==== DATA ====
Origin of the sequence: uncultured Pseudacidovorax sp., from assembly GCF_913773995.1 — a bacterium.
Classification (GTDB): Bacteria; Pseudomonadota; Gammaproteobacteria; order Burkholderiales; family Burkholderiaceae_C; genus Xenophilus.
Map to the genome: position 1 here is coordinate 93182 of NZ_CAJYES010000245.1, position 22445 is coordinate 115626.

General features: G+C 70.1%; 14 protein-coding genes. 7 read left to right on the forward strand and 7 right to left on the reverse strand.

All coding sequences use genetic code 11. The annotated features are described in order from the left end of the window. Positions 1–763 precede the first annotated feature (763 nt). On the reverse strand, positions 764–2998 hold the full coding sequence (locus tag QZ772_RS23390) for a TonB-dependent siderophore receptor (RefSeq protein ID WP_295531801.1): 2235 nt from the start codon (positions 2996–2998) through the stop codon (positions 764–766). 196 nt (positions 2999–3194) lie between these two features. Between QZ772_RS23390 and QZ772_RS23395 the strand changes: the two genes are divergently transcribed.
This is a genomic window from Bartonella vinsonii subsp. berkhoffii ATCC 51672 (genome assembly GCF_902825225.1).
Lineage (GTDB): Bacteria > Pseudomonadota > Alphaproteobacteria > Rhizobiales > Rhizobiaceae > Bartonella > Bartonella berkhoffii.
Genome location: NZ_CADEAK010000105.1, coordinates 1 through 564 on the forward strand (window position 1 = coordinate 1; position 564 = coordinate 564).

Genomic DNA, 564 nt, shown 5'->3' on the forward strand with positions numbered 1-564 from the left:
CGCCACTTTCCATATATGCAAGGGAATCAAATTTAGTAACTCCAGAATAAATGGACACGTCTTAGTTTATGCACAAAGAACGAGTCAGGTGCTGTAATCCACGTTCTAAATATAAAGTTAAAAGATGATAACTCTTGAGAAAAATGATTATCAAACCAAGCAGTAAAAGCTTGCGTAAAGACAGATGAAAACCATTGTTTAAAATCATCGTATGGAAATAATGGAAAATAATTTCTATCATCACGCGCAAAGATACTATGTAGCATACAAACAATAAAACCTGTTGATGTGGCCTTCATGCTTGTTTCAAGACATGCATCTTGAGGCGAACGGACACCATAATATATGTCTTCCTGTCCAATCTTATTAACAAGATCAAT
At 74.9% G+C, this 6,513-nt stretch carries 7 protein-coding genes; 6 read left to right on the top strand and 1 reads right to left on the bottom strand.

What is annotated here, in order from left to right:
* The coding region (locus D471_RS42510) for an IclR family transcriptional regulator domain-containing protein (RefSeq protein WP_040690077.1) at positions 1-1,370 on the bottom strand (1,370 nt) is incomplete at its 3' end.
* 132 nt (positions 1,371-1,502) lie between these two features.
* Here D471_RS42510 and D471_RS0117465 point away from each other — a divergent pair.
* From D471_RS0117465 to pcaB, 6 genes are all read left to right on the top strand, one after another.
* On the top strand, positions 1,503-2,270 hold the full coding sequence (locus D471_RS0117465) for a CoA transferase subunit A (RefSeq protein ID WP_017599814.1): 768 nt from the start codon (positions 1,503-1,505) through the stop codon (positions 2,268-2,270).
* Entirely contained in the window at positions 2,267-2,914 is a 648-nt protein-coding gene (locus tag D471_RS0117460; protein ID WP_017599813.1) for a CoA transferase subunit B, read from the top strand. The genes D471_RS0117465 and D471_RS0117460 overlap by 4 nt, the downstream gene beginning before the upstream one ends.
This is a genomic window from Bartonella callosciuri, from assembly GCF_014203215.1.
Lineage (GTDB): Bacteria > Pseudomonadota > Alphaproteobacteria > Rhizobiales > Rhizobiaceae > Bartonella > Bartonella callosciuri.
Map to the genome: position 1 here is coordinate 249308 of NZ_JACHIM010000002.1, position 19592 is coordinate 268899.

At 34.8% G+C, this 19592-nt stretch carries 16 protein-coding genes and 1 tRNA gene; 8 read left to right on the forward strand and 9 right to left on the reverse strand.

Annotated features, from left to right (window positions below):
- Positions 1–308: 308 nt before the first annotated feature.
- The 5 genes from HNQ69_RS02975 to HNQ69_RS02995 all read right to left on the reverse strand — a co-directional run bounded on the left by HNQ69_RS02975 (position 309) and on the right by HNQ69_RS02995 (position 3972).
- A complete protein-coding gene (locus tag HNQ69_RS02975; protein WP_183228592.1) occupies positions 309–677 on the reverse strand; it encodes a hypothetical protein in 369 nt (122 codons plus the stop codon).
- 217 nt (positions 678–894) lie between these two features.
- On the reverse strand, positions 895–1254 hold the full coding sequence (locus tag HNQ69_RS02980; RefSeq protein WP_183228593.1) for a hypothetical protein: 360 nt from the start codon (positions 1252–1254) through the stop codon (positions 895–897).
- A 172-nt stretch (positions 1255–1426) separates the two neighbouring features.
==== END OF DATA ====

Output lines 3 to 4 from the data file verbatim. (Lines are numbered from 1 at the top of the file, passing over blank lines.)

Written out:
Map to the genome: position 1 here is coordinate 93182 of NZ_CAJYES010000245.1, position 22445 is coordinate 115626.

General features: G+C 70.1%; 14 protein-coding genes. 7 read left to right on the forward strand and 7 right to left on the reverse strand.